Friday, Oct. 14, 2011 | 2 a.m.
For a guy who says he knows nothing about poker, Bill Gardner sure can bluff.
And if Nevada folds its very strong hand now, it will squander the efforts four years ago of the state’s greatest card player, who has made a career of intimidating opponents despite holding demonstrably weaker hands.
Indeed, we are here in Caucus Calendar Limbo because of two mild-mannered but deceivingly formidable state political titans, both ascribed mythical powers in their home bases. The unassuming Harry Reid got Nevada into the big, early-state game, but Gardner, the reserved New Hampshire secretary of state, is threatening to bust the state out of the World Series of Primaries.
With a state GOP having difficulty finding its voice — or at least speaking with one — and Gardner playing Nevada Republicans like Daniel Negreanu would handle tourists wandering into the Bellagio poker room, this is a defining moment. And there is not one reason why Nevada should fold its Jan. 14 hand — even though Gardner is a master at making it seem as if he holds all the cards, and he is colluding with some desperate players down on their luck.
Instead of bowing to Bill and the Four Dwarves — Jon Huntsman, Newt Gingrich, Michele Bachmann and Rick Santorum — Nevada, led by Gov. Brian Sandoval and GOP Chair Amy Tarkanian, should end Gardner’s 35-year winning streak. It is time for a bad beat.
Let me be clear: I like Gardner. Immensely, in fact. He is a real trip to talk to, either able to stay on message (“All Nevada has to do is move 72 hours.”) or regale you with decades of history, much of it fascinating. And his status in this process, as some kind of prestidigitator who always has an ace up his sleeve, is remarkable. My national media friends practically treat him like a God and now I get the reverence.
But the facts are these: After the Republican National Committee, which awarded the national convention to Florida, allowed the crucial state to flout the calendar rules, Gardner did what he always does, which is to be implacable and unflappable. When Florida went to Jan. 31, forcing the four early states (Nevada, South Carolina, Iowa and New Hampshire) to jump ahead, Gardner patiently waited. South Carolina chose Jan. 21 and as Iowa contemplated the first week in January, Gardner declined to set a date and said Nevada should pick one first.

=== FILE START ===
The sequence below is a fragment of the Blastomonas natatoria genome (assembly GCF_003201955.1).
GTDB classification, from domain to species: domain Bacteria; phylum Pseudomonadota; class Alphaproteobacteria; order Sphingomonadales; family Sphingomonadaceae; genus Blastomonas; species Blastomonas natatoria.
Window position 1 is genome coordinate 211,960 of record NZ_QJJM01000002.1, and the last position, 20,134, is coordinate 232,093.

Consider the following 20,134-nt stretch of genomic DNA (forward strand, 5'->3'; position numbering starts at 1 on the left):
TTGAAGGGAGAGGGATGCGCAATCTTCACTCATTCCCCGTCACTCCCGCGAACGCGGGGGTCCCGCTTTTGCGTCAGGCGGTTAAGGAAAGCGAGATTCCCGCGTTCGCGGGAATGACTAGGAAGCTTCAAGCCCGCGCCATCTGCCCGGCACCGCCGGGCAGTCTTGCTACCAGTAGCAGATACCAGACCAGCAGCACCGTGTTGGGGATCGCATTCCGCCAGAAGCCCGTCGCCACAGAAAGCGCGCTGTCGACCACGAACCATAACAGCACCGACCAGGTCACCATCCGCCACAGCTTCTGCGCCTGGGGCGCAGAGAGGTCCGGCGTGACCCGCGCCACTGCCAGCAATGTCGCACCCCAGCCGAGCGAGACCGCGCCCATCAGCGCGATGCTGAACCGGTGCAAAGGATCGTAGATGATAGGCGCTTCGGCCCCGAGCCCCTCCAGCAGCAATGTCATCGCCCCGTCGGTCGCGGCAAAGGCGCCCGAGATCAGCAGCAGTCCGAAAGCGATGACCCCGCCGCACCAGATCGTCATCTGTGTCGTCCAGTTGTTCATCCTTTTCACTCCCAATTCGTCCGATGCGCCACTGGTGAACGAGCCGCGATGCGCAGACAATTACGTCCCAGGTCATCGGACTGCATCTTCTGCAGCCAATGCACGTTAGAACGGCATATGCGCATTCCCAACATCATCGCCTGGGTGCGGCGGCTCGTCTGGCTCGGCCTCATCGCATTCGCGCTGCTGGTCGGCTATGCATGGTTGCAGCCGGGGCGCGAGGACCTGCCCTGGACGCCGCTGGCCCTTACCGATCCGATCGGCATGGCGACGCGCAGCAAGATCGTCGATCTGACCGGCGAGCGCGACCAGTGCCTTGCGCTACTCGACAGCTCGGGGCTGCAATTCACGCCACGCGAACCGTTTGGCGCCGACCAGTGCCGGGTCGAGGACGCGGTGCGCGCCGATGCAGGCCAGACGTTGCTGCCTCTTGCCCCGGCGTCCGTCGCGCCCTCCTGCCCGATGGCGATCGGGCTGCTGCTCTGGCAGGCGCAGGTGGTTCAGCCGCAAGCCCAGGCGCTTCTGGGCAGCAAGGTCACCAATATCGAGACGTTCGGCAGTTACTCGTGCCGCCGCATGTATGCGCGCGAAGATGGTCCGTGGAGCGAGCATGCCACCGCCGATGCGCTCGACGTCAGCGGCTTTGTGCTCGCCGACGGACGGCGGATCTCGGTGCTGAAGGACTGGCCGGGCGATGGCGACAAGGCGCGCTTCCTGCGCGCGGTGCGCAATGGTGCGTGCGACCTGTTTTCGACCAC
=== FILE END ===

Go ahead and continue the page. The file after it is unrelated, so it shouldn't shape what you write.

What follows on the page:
Nevada officials wanted to schedule the caucus on a Saturday because such an event, unlike a primary, takes most of the day — or at least several hours. Gardner talked to Sandoval last week about the problem — New Hampshire has a state law that says any state after its primary must be at least seven days hence.
Forget the arrogance of one state telling others how far they must distance themselves from the New Hampshire seminal event, where a nearly all-white, supposedly omniscient voting force carefully winnows the field before the mere mortal states can participate. Actually, don’t forget that.
So Nevada sets its date on the 14th and Gardner is silent until he posts a statement this week, with the usual historical overture and then followed by an ultimatum: Either Nevada moves to the 17th or later or New Hampshire goes in December.
I say: Let them eat snow.
Despite the illusion created by Gardner and his national media acolytes, Nevada holds all the cards here.
No one should care if the Four Dwarves boycott the state — they weren’t competing here anyhow. They give up nothing but their self-respect by this New Hampshire genuflection.
So call Gardner’s bluff — let him go into December. So what? Even if Iowa were to follow suit — and it should not — Nevada then has the first event of 2012, an island of significance, as NBC political maven Chuck Todd might put it.
Whether New Hampshire goes four days before Nevada or in December, it will still be the first-in-the-nation primary, so that is a straw man erected by Gardner and the Four Dwarves.
The other, ineluctable truth, despite the New Hampshire vaunted tradition, is that no state in the country is a better crucible for an early test than Nevada. Highest unemployment rate. Worst rates of foreclosure and of homes underwater. Nevada also has a great contrast between rural and urban areas and, let’s not forget, unlike New Hampshire, is a pivotal battleground in the November 2012 sweepstakes.
The RNC’s weakness and Florida’s greed caused this. And Gardner is taking advantage.
Republicans here really should be asking: WWHD?
The truth is the Nevada GOP owes Harry Reid for using his clout to get Nevada early-state status, which must be preserved. Sandoval and Tarkanian are hanging tough so far, and they should continue to do so.
It’s time to call Gardner’s bluff. He has no hand and Nevada holds all the cards.